SOUL FOOD The staple diet of most black slaves in the antebellum South generally consisted of leftovers and remnants of plants and animals considered unsuitable for white folk. While the white master and his family enjoyed turnips and ham, for example, the slave ate the turnip greens, chitterlings (made from the pig's small intestines) and snout (made from the hard end of the pig's nose).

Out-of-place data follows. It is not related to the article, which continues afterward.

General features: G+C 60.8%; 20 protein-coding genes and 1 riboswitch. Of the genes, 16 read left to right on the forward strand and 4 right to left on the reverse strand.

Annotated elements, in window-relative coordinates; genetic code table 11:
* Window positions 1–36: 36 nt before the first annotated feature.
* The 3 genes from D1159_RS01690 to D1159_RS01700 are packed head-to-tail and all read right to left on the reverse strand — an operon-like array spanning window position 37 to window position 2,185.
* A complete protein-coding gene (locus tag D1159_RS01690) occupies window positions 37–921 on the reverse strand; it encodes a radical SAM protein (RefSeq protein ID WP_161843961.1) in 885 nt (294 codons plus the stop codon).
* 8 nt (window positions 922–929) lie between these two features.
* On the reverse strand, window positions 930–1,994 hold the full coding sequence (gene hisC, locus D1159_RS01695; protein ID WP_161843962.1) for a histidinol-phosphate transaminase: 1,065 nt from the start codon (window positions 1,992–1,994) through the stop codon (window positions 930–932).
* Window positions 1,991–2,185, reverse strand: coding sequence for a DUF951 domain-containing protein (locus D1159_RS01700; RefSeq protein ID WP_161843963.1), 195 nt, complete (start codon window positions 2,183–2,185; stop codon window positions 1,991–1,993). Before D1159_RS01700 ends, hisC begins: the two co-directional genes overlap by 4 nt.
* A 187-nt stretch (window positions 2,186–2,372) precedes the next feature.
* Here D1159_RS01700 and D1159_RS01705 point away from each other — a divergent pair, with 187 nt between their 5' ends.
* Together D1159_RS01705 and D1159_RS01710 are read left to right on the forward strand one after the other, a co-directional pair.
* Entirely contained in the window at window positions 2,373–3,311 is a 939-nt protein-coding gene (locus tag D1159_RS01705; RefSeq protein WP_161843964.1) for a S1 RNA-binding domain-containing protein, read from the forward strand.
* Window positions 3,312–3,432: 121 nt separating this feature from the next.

When the slavery regime ended, African-American dietary tastes did not. Blacks continued to eat greens, chitterlings, snout and pigsfeet. Today, such fare is popularly called "Soul food." Additional examples of "Soul food" would include red ribs, fried chicken, chicken feet stew, candied yams, catfish, collard greens and ham hocks, corn bread, hush puppies, hoe cake and sweet potato pie. As a general rule, "Soul food" is heavily seasoned (e. g., onions in the collard greens, bayleaf on the hamhock, etc.) to provide taste and body to relatively bland foodstuff. See also: SOUL.